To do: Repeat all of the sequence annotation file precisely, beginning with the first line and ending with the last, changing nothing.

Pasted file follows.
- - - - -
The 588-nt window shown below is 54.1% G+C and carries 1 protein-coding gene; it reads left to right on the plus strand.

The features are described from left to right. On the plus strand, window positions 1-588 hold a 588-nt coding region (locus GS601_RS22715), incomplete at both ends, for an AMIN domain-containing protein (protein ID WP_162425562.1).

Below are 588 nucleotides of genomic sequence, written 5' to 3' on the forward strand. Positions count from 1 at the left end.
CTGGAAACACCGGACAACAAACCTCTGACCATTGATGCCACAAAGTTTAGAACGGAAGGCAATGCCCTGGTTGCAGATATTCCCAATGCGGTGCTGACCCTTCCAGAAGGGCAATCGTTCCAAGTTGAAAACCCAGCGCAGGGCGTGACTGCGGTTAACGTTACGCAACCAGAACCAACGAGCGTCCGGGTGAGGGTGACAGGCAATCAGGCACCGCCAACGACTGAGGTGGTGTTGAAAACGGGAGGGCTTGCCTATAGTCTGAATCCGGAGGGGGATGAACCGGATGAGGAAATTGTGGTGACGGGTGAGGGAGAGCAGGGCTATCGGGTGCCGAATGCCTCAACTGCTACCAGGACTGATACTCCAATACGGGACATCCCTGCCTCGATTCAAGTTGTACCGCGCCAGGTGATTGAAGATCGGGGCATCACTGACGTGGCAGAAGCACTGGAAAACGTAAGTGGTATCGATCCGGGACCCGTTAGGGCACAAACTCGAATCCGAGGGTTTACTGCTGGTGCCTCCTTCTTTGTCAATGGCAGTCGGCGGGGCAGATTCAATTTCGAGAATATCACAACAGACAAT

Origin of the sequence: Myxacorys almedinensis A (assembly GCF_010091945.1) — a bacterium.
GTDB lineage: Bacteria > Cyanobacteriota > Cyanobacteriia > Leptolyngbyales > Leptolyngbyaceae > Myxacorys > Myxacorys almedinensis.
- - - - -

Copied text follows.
The 588-nt window shown below is 54.1% G+C and carries 1 protein-coding gene; it reads left to right on the plus strand.

The features are described from left to right. On the plus strand, window positions 1-588 hold a 588-nt coding region (locus GS601_RS22715), incomplete at both ends, for an AMIN domain-containing protein (protein ID WP_162425562.1).

Below are 588 nucleotides of genomic sequence, written 5' to 3' on the forward strand. Positions count from 1 at the left end.
CTGGAAACACCGGACAACAAACCTCTGACCATTGATGCCACAAAGTTTAGAACGGAAGGCAATGCCCTGGTTGCAGATATTCCCAATGCGGTGCTGACCCTTCCAGAAGGGCAATCGTTCCAAGTTGAAAACCCAGCGCAGGGCGTGACTGCGGTTAACGTTACGCAACCAGAACCAACGAGCGTCCGGGTGAGGGTGACAGGCAATCAGGCACCGCCAACGACTGAGGTGGTGTTGAAAACGGGAGGGCTTGCCTATAGTCTGAATCCGGAGGGGGATGAACCGGATGAGGAAATTGTGGTGACGGGTGAGGGAGAGCAGGGCTATCGGGTGCCGAATGCCTCAACTGCTACCAGGACTGATACTCCAATACGGGACATCCCTGCCTCGATTCAAGTTGTACCGCGCCAGGTGATTGAAGATCGGGGCATCACTGACGTGGCAGAAGCACTGGAAAACGTAAGTGGTATCGATCCGGGACCCGTTAGGGCACAAACTCGAATCCGAGGGTTTACTGCTGGTGCCTCCTTCTTTGTCAATGGCAGTCGGCGGGGCAGATTCAATTTCGAGAATATCACAACAGACAAT

Origin of the sequence: Myxacorys almedinensis A (assembly GCF_010091945.1) — a bacterium.
GTDB lineage: Bacteria > Cyanobacteriota > Cyanobacteriia > Leptolyngbyales > Leptolyngbyaceae > Myxacorys > Myxacorys almedinensis.